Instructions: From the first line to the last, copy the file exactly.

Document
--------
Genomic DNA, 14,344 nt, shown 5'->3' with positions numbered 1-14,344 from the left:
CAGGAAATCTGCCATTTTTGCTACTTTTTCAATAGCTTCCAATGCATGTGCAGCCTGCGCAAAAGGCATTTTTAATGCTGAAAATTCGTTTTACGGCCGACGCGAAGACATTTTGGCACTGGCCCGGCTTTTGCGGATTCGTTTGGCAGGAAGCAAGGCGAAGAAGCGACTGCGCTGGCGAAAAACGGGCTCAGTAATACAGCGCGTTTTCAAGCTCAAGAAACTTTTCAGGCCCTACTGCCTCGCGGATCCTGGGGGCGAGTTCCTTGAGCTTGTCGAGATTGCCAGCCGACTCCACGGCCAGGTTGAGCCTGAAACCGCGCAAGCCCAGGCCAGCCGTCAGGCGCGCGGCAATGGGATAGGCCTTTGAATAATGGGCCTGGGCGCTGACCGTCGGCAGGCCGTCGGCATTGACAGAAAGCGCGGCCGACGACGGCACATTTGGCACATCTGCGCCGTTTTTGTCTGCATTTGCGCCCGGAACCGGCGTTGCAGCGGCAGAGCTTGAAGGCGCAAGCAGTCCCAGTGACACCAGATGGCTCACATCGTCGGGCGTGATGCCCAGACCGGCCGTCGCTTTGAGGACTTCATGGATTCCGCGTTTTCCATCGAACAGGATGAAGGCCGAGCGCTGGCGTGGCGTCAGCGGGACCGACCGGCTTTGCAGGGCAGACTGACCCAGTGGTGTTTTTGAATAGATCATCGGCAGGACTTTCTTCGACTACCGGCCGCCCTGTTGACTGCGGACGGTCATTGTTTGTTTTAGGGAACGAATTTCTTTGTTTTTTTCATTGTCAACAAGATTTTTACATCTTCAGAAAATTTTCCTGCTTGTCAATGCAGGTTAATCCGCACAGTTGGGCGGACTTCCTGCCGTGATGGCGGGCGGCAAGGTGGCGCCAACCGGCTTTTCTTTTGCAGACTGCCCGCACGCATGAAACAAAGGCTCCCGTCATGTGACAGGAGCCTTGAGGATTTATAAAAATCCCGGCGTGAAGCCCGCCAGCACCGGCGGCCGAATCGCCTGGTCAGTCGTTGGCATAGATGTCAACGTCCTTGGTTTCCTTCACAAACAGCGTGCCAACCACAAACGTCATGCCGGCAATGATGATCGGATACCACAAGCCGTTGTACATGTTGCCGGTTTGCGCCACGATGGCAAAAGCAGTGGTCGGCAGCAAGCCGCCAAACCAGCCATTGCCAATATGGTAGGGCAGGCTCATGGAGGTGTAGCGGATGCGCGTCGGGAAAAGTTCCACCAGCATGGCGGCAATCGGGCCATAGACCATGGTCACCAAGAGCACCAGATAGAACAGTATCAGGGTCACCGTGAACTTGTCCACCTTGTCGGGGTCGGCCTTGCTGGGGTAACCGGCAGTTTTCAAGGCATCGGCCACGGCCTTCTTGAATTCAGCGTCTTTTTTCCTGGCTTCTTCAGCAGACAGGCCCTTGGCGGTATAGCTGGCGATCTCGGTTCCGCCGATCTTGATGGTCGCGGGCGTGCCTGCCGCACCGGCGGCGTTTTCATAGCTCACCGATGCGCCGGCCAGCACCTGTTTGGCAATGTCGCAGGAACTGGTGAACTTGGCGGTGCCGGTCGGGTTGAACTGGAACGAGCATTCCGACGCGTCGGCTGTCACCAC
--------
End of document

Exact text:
Genomic DNA, 14,344 nt, shown 5'->3' with positions numbered 1-14,344 from the left:
CAGGAAATCTGCCATTTTTGCTACTTTTTCAATAGCTTCCAATGCATGTGCAGCCTGCGCAAAAGGCATTTTTAATGCTGAAAATTCGTTTTACGGCCGACGCGAAGACATTTTGGCACTGGCCCGGCTTTTGCGGATTCGTTTGGCAGGAAGCAAGGCGAAGAAGCGACTGCGCTGGCGAAAAACGGGCTCAGTAATACAGCGCGTTTTCAAGCTCAAGAAACTTTTCAGGCCCTACTGCCTCGCGGATCCTGGGGGCGAGTTCCTTGAGCTTGTCGAGATTGCCAGCCGACTCCACGGCCAGGTTGAGCCTGAAACCGCGCAAGCCCAGGCCAGCCGTCAGGCGCGCGGCAATGGGATAGGCCTTTGAATAATGGGCCTGGGCGCTGACCGTCGGCAGGCCGTCGGCATTGACAGAAAGCGCGGCCGACGACGGCACATTTGGCACATCTGCGCCGTTTTTGTCTGCATTTGCGCCCGGAACCGGCGTTGCAGCGGCAGAGCTTGAAGGCGCAAGCAGTCCCAGTGACACCAGATGGCTCACATCGTCGGGCGTGATGCCCAGACCGGCCGTCGCTTTGAGGACTTCATGGATTCCGCGTTTTCCATCGAACAGGATGAAGGCCGAGCGCTGGCGTGGCGTCAGCGGGACCGACCGGCTTTGCAGGGCAGACTGACCCAGTGGTGTTTTTGAATAGATCATCGGCAGGACTTTCTTCGACTACCGGCCGCCCTGTTGACTGCGGACGGTCATTGTTTGTTTTAGGGAACGAATTTCTTTGTTTTTTTCATTGTCAACAAGATTTTTACATCTTCAGAAAATTTTCCTGCTTGTCAATGCAGGTTAATCCGCACAGTTGGGCGGACTTCCTGCCGTGATGGCGGGCGGCAAGGTGGCGCCAACCGGCTTTTCTTTTGCAGACTGCCCGCACGCATGAAACAAAGGCTCCCGTCATGTGACAGGAGCCTTGAGGATTTATAAAAATCCCGGCGTGAAGCCCGCCAGCACCGGCGGCCGAATCGCCTGGTCAGTCGTTGGCATAGATGTCAACGTCCTTGGTTTCCTTCACAAACAGCGTGCCAACCACAAACGTCATGCCGGCAATGATGATCGGATACCACAAGCCGTTGTACATGTTGCCGGTTTGCGCCACGATGGCAAAAGCAGTGGTCGGCAGCAAGCCGCCAAACCAGCCATTGCCAATATGGTAGGGCAGGCTCATGGAGGTGTAGCGGATGCGCGTCGGGAAAAGTTCCACCAGCATGGCGGCAATCGGGCCATAGACCATGGTCACCAAGAGCACCAGATAGAACAGTATCAGGGTCACCGTGAACTTGTCCACCTTGTCGGGGTCGGCCTTGCTGGGGTAACCGGCAGTTTTCAAGGCATCGGCCACGGCCTTCTTGAATTCAGCGTCTTTTTTCCTGGCTTCTTCAGCAGACAGGCCCTTGGCGGTATAGCTGGCGATCTCGGTTCCGCCGATCTTGATGGTCGCGGGCGTGCCTGCCGCACCGGCGGCGTTTTCATAGCTCACCGATGCGCCGGCCAGCACCTGTTTGGCAATGTCGCAGGAACTGGTGAACTTGGCGGTGCCGGTCGGGTTGAACTGGAACGAGCATTCCGACGCGTCGGCTGTCACCAC